Patrice Perry, who claims she received harassing phone calls from Capital One for months over a mistaken entry on her credit card debt, is suing the lender, according to a report from the Philadelphia Daily News. The company initiallyclaimed that Perry owed it $4,807 in May 2009, and subsequent bills, which arrived infrequently, saw that total fluctuate wildly. She never paid the first bill out of principle, and was confused when the next one arrived two months later showing a lower total.
It wasn't until the bill said Perry, a hotel clerk, had $286,651,237 in credit card debt with the company that she decided to take legal action, the report said. The accompanying letter asked that the payment be sent in a provided envelope and said the lender would sue her if she did not pay.
"It's not your typical scenario, where you'd expect if they were pursing debt with interest it would only go up," Craig Kimmel, Perry's attorney, told the newspaper. "It went down and up and down and up. The only thing I can associate with that is that they were trying to confuse my client."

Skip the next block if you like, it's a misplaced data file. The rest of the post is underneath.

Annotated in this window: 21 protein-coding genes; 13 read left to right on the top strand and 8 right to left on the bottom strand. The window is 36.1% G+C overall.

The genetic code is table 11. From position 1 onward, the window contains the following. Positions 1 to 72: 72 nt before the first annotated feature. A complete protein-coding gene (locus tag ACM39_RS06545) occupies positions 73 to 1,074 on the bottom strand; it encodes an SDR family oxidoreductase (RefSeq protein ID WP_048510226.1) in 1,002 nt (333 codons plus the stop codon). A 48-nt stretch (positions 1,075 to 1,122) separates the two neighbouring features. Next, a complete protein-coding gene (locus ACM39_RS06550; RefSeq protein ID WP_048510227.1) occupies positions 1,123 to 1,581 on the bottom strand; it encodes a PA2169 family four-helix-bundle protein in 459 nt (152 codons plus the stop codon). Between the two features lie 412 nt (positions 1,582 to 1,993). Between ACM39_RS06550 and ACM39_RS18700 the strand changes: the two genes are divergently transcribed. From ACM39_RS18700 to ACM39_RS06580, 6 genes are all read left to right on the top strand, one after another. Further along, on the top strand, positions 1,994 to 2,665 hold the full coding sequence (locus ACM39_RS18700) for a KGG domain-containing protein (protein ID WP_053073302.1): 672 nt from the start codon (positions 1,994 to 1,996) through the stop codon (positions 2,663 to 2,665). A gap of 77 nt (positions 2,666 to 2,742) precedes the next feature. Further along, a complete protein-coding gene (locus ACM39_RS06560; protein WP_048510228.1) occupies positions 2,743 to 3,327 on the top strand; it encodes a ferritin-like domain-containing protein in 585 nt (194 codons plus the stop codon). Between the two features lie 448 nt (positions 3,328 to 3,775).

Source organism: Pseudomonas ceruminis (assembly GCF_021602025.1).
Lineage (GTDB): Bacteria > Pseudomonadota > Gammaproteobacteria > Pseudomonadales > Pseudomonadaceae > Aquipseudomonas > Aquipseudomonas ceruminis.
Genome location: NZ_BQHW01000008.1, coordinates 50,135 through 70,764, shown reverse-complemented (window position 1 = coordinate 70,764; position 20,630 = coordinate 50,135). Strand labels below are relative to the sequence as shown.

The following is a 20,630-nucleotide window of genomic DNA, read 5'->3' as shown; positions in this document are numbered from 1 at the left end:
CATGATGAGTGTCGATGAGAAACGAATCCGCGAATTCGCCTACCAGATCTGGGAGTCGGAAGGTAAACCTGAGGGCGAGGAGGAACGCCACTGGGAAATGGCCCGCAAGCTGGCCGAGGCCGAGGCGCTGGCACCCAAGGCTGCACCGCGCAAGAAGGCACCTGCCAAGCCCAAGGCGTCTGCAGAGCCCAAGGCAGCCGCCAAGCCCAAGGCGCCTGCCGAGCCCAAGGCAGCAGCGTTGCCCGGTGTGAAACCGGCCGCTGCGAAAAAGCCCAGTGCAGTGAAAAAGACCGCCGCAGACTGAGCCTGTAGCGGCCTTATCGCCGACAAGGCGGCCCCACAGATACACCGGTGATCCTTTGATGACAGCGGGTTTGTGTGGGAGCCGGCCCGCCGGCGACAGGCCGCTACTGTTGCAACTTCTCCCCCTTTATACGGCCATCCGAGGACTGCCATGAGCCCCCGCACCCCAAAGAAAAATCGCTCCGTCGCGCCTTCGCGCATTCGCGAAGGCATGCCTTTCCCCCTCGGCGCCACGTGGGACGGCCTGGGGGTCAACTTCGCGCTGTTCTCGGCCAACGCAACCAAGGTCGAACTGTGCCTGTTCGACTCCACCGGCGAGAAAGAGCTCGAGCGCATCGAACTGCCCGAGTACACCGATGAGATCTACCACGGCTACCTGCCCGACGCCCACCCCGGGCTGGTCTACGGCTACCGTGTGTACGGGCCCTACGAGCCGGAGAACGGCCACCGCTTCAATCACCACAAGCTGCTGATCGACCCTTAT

The suit is seeking the same $286 million figure in damages, the report said. In particular, Kimmel points out that because the bill was so excessively large, it would have to have been approved by actual humans, rather than being automatically processed by a computer. A Capital One spokeswoman said that it was very likely the bill was sent as a result of human error, and that the company is working to correct the problem. However, the lawsuit alleges that Capital One engaged in "terroristic debt-collection methods" over the course of the ordeal.
A report on the case from the Consumerist said that Perry initially disputed the charges and asked that the lender deal directly with her lawyer, but that it continued to contact her and her family members about the erroneous debt. In addition, Capital One attempted to bring Perry to court, but no one from the company, nor anyone representing it, ever showed up for the scheduled hearing.